- Borrow against a $350,000 life insurance policy (P.S. – you get charged interest for doing so), or…
- Withdraw funds from a $1.1 million account?
Call me crazy, but I’d rather just have the $1.1 million, or 3x more money than the life insurance policy. I don’t have to borrow against it. I can just…spend it.
But the Tax Benefits?!
A common insurance sales tactic relates to the tax benefits of life insurance. Guess what? This is (mostly) a lie.
When does life insurance provide a large tax benefit? The following must be true:
- Your 401(k) and IRA accounts are already maxed out yearly.
- Your estate will surpass the Federal estate tax threshold: $12.06 million for individuals and $22.12 million for couples.
If this sounds like you, a life insurance policy may provide you a tax benefit.
If you haven’t maxed out your 401(k) or IRA, then you don’t need an insurance policy masquerading as an investment to provide you tax benefits. The tax advantages of 401(k) and IRA accounts are ALWAYS equivalent or superior to those of insurance/investment policies.
If you have more than $12.06 million or $22.12 million as a couple, then you can/should consider if a life insurance policy would provide you a tax benefit. Since you’ve got a fair chunk of change, I’d consult an independent professional to help you with that analysis. Not TikTok. Nor a blog like this one. Just sayin’…
If you need life insurance – you know, the real product behind insurance policies – buy a term policy.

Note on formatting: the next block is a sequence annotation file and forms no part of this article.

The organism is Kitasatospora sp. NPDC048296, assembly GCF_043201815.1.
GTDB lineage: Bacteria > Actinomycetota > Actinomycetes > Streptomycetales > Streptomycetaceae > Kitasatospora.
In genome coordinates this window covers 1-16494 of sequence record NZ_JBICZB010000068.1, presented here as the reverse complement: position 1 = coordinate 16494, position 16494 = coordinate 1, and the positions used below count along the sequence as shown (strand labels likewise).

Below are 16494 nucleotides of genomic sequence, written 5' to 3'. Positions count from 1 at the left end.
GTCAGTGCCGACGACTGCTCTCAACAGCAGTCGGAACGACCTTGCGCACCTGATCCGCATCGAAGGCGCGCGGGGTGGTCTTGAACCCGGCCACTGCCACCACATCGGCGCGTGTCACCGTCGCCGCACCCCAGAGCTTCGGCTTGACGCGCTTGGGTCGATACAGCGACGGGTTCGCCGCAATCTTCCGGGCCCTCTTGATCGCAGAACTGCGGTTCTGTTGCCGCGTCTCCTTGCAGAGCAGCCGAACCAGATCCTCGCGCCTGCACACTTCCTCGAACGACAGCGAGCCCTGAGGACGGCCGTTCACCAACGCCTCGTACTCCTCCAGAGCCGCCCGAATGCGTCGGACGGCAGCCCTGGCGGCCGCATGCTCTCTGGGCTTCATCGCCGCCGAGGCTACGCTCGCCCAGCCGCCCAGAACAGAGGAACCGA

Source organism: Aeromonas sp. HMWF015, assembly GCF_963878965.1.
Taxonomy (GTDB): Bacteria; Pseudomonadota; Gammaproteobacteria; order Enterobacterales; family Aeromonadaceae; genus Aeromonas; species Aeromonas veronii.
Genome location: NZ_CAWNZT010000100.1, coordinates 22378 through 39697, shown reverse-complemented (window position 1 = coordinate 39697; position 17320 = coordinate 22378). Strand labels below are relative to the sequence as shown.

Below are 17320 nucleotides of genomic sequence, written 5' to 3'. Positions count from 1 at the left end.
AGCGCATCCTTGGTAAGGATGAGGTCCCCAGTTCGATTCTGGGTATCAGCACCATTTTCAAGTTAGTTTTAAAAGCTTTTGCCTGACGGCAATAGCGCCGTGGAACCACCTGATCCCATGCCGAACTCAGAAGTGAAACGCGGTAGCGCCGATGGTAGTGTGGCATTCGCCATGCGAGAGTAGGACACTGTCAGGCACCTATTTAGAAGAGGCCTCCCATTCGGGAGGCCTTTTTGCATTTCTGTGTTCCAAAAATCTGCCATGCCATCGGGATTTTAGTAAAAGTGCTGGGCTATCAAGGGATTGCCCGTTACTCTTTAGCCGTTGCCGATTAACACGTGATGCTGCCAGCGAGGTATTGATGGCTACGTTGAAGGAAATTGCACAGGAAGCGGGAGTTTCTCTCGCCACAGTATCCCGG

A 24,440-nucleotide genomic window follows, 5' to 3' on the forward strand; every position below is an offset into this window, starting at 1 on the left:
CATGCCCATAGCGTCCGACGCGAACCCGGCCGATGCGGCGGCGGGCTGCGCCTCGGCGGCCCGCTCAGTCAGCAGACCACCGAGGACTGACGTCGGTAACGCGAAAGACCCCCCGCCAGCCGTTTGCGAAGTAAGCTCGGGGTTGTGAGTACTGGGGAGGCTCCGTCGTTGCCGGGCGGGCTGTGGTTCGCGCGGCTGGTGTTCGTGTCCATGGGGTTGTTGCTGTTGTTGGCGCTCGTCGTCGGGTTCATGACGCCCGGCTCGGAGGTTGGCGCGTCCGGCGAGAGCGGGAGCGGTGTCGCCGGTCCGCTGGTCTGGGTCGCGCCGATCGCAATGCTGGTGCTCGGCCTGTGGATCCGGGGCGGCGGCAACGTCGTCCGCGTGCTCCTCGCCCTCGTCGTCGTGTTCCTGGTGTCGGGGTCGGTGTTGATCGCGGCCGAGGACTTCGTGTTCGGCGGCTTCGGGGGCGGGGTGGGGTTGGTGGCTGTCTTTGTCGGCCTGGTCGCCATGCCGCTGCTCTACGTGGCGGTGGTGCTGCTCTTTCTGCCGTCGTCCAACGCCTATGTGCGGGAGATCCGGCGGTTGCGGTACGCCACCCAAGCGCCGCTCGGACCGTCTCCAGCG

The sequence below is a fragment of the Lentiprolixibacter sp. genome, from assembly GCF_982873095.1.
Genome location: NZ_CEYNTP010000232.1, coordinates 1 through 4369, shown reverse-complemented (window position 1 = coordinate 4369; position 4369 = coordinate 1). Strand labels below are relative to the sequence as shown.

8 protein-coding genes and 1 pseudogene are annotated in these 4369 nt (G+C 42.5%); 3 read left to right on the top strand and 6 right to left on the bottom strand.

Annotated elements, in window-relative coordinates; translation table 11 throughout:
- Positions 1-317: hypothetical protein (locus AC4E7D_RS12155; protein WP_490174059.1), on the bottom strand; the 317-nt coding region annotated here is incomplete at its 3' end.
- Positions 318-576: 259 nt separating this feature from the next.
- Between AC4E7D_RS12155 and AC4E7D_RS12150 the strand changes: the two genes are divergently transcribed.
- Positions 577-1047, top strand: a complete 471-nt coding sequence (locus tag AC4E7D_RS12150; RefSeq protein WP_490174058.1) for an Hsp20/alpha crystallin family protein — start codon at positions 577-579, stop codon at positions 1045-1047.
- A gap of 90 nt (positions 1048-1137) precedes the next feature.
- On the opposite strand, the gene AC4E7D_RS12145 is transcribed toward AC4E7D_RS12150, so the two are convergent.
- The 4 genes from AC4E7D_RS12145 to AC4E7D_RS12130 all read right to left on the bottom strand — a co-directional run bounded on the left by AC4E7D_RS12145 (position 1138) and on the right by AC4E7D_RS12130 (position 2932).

Why Then? Why?!
Why, then, do so many TikTok videos espouse the investment benefits of life insurance?
Show me the incentives, I’ll show you the outcome.Charlie Munger
Because insurance agents typically receive a commission equivalent to 80%-100% of the first year’s insurance premiums. Insurance agents have families to feed. They’ve got to sell policies. They have to convince you to buy.
The pitches that we debunked above sound great. They convince people to buy life insurance. It does not equate to a wise purchase. It’s that simple. I don’t begrudge any insurance agent, with mouths to feed, for pitching a bad product. I do begrudge their management who ought to know better, but that’s for another blog post.
The real math shows how terrible an “investment” whole life, indexed life, or other co-mingled life insurance policies really are.
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*Term Life Insurance ought to be an essential component of a young families’ finances. It’s not an investment; it’s insurance. Stuff happens.
Completely agree, D’o!
“If you need life insurance – you know, the real product behind insurance policies – buy a term policy.”
It sucks that she portrays herself as a “financial advisor” when she’s really a salesperson selling insurance. All I could find on her background is that she’s “active” on Utah’s Insurance Company and Agent Search platform. She doesn’t appear to hold a Series 65. I feel like any person dishing out advice like this should make their motivations and conflicts explicit.
I completely agree. Buyer beware!
Well said, it’s complicated enough that it’s not obvious to most people. In defense of the people selling whole life, they really think it’s a great product, which you alluded to. My dad sold insurance, including whole life. He was a good, honest man with poor math skills. He believed in the stuff because his company told him it was awesome and paid him well to sell it. I think that’s true of most salespersons in that industry. But it’s a terrible product for the vast majority.
Hey Steve, thanks for sharing. That’s a terrific anecdote. Most of them – including this lady in the article, I bet – are trying their best and think they’re doing good.
But someone in their hierarchy is leading them (and their clients, of course) astray.